If you’re an artist, DJ, producer, promoter or manager, chances are you’ve been hit hard by the whole covid-19 deal. We hope this helps. And remember, music is more important than ever.
Written by Leni - March 24, 2020
If you’re a DJ, producer, promoter or manager, chances are you’ve been hit hard by the whole covid-19 deal.
Major international music festivals including SXSW, Ultra Music and Coachella called it quits within the span of just a few days or weeks. Live music venues have been ordered shut, bars closed, and promoters are recommending all tours be postponed until the summer.
These forced closures and cancellations have thrown many artists and workers in the music industry into a tailspin — particularly those who rely on touring and live shows as their main source of income.
Over the last few days, we’ve been hit up by our independent artist community for tips and advice for navigating this crisis and keeping their artist project alive. From live streaming your gigs, to getting access to emergency funding, here’s our round-up of the most helpful career resources for music artists during the covid-19 pandemic.
We know that streaming your performances online is not a financial substitute for live gigs, but it’s a way to make your show more accessible to a wider, more global audience.
Short-term, this helps keep your fanbase engaged with your artist project over the next few months. It can also help get your music in front of new fans, grow your social media audience and up your listener community on Spotify. Be sure to set up PayPal.me or Venmo links to help your fans easily donate. Add links to the live stream post, description or comments.
Long-term, you can consider taking livestreaming seriously and start monetizing your performances online behind a “paywall” or subscription platform, like Twitch. Artists who have been able to make a living from livestreaming (like JVNA, HANA and Flux Pavilion) aren’t just broadcasting gigs, they’re also taking fans behind-the-scenes of their creative projects — like recording an album, filming a music video or just hanging out at festivals.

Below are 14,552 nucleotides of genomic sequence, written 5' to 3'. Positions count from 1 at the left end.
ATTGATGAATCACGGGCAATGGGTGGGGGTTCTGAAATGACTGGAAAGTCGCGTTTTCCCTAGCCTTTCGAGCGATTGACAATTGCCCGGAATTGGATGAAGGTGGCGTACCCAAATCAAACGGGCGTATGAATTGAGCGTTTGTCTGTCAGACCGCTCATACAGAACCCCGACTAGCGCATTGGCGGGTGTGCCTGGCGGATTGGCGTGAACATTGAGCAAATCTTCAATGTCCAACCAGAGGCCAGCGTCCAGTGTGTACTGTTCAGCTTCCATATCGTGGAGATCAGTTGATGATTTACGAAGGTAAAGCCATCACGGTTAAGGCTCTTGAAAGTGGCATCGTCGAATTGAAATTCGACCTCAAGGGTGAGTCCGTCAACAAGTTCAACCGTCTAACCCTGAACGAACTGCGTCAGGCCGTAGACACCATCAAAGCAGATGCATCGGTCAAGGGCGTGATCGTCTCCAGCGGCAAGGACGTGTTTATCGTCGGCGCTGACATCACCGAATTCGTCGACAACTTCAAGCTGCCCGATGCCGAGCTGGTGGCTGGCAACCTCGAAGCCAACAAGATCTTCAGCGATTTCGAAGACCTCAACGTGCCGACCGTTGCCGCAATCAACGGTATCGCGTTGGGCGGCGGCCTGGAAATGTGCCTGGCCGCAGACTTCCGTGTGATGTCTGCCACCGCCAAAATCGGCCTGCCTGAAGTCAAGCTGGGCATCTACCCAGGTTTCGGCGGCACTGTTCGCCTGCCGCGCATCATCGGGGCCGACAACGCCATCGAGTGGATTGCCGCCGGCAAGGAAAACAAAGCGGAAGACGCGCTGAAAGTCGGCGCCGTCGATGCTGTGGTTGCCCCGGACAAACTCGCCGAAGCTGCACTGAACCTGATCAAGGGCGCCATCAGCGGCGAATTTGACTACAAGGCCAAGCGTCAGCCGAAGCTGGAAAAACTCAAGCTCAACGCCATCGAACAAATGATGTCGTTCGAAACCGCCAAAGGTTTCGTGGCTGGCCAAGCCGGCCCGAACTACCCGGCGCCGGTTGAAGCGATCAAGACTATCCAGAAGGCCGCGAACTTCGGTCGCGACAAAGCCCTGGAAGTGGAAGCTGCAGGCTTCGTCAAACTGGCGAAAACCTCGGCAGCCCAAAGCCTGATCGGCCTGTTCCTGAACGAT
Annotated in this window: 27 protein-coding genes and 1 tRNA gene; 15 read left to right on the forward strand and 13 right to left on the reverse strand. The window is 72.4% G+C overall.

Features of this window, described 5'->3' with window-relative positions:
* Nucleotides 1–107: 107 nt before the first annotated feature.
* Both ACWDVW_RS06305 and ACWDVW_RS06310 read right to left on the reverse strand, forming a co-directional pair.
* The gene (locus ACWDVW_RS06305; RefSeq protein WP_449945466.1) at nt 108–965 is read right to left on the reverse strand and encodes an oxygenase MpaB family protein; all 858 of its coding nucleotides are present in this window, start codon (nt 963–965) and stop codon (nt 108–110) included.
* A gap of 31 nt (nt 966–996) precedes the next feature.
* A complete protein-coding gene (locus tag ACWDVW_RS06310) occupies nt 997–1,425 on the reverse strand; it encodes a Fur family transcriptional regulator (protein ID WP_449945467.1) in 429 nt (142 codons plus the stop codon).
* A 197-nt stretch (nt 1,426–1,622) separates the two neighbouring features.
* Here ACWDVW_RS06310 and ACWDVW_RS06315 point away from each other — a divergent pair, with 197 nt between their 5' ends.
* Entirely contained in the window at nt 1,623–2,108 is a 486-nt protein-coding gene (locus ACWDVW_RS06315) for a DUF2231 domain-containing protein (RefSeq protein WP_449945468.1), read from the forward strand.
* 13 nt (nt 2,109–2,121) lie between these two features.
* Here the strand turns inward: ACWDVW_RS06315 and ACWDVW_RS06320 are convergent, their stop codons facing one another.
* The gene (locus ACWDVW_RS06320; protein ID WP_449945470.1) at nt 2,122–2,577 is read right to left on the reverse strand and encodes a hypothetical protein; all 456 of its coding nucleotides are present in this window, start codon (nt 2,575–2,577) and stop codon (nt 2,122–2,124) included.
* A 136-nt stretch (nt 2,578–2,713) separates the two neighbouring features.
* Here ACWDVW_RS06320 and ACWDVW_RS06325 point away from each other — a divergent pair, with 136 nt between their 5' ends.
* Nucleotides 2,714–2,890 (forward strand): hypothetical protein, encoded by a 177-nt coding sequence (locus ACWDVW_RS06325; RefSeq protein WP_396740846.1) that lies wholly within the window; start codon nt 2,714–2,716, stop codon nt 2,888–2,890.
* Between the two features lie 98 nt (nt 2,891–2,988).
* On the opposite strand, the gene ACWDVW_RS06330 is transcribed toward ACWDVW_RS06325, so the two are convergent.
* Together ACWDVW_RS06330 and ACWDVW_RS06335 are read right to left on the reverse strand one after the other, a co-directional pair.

Live streaming platforms:
COVID-19 has placed an enormous financial burden on so many independent artists and music industry workers, with the closing of performance venues, clubs, bars and cancellation of events, festivals and scheduled gigs.
If you’re being impacted by the COVID-19 crisis and need financial support, here are some organizations or funds helping out:
American Guild of Musical Artists Relief Fund is inviting its members to apply for financial assistance under the AGMA Relief Fund, which has temporarily doubled the amount of assistance available to those in need during the coronavirus pandemic.
Facebook Small Business Grants Program is offering $100 million in cash grants and ad credits for up to 30,000 eligible small businesses around the world, including music and live events businesses. You can sign up for updates here.
Hong Kong Arts Development Council has increased its support for the Arts & Cultural Sector to HK$55 million to help relieve the financial burden of the arts sector during this period.
Singapore has released funding of over S$1.6 million for the arts and culture sector as part of a support for the music community.
UK: The UK Government has set up a website with info on financial support for creatives and small business support.
GERMANY: GEMA Corona Aid Fund is a $43 million fund for composers, lyricists, music publishers and songwriter members who have been negatively impacted by the COVID-19 pandemic.